Tackling the “pain points” of painkillers
Most nonsteroidal anti-inflammatory drugs (NSAIDs) are known to cause gastrointestinal side effects because they disrupt the activity of enzymes that protect the gastric lining. The selectivity of one such NSAID, celecoxib (CEL), means that it does not have gastric side effects, and therefore, it can be used in the treatment of rheumatoid arthritis, osteoarthritis, acute pain, and inﬂammation. Interestingly, it is also known for its anticarcinogenic activity.
Its applications, however, are limited because CEL is poorly soluble in water. This is a problem, as poor solubility decreases the drug’s bioavailability—the amount that enters the body’s circulatory system. Instead of dissolving in water, the molecule tends to aggregate. Scientists call this poor wettability, a term used to refer to a solid’s ability to attract and interact with liquids. Think, for example, about water-proof jackets, and how rain tends to flow down instead of making you wet. Something similar happens with this drug—instead of dissolving in the water of the bloodstream, it shuts itself off like a small, water-proof blob. This prevents cells from interacting with the beneficial chemicals that it carries inside. This broadly means that the actual utility of CEL is still limited owing to some very real drawbacks. So, how to develop a more effective drug that has immediate real-world applications?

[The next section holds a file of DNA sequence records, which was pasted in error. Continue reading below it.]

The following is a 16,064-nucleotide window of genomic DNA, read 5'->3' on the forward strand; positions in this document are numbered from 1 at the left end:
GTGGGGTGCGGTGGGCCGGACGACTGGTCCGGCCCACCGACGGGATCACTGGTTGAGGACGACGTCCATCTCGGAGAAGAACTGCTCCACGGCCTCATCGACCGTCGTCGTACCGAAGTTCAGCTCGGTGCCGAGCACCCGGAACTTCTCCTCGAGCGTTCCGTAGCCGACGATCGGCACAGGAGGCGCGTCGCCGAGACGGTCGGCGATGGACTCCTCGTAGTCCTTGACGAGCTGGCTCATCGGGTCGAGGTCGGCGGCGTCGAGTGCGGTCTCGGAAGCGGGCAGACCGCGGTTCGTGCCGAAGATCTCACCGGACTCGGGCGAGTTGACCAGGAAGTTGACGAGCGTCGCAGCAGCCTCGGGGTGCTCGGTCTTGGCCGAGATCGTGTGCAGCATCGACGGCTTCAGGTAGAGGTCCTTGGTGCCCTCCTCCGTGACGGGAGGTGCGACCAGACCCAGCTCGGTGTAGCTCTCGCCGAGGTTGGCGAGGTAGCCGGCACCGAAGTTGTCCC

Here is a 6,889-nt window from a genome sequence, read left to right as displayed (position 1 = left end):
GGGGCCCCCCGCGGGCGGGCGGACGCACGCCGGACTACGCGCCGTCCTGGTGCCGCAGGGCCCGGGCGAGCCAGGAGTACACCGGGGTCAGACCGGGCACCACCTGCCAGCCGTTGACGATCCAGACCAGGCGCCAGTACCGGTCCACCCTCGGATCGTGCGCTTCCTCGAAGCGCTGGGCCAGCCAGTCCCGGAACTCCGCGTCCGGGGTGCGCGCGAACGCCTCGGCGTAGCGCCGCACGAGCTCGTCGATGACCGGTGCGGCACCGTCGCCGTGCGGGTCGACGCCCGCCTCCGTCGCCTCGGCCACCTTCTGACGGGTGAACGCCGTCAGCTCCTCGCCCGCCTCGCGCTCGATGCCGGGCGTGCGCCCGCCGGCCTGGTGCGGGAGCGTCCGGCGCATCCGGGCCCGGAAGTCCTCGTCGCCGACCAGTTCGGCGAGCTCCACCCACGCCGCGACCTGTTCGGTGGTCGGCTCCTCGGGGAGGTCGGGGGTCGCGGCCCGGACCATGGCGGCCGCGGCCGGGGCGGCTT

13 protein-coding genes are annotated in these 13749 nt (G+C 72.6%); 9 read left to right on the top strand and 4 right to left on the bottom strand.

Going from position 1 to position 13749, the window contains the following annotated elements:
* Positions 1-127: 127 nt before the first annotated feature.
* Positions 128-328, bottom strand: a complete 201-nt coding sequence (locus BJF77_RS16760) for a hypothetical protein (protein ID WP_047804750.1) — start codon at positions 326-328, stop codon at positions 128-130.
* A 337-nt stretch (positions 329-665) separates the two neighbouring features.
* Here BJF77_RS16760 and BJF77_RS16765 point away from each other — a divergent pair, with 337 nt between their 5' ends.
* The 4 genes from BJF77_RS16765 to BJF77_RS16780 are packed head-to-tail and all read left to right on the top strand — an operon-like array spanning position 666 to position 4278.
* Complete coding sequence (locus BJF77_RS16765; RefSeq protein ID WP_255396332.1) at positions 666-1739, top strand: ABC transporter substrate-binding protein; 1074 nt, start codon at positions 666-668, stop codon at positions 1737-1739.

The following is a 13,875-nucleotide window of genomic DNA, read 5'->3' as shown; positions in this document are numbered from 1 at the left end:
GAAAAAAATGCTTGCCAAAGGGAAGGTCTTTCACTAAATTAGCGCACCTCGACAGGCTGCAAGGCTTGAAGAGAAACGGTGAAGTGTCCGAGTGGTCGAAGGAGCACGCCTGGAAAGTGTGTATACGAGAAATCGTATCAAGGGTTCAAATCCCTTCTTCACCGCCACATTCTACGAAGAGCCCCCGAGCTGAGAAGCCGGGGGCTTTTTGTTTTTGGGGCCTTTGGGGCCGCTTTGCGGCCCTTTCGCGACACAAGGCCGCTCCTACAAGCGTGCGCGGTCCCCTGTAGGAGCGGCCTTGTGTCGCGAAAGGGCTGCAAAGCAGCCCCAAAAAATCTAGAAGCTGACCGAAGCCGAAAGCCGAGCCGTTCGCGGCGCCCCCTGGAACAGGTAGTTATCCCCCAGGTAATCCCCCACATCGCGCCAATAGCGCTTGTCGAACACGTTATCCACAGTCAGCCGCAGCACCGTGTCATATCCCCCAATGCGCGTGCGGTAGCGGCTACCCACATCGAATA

To improve the properties of CEL, a group of scientists led by Prof Sung-Joo Hwang from Yonsei University, South Korea, decided to mix the drug with a water-soluble carrier. They used a eutectic mixture technique, which refers to a mixture in which components do not chemically interact, but rather improve the solubility of the other component(s). After screening various candidates, two chemicals were chosen to prepare eutectic mixtures: adipic acid (ADI), a compound naturally found in beet and sugar cane and used as a precursor in nylon production and as a gelatin additive, and saccharin (SAC), a sugar substitute.
Both ADI and SAC improved the solubility of CEL, increasing their wettability and dissolution rates. Prof Hwang states, “eutectic mixtures may be a novel formulation strategy to improve the solubility and oral bioavailability of CEL.” In particular, the CEL–ADI mixture showed a higher dissolution rate, meaning that it dissolved faster than the CEL-SAC mixture.
“These mixtures significantly improve the solubility of CEL, increasing its potential for further anticarcinogenic applications as well as commercial uses as a painkiller,” says Prof Hwang. Despite their gastric side effects, traditional NSAIDs are the most commonly used painkillers. Developing more efficient selective NSAIDs such as CEL, which do not have these side effects, could radically change the perception of NSAIDs and benefit millions of patients worldwide.
Updated in July 2019
Professor Hyuk-Jae Chang
Professor Dae Hyun Lew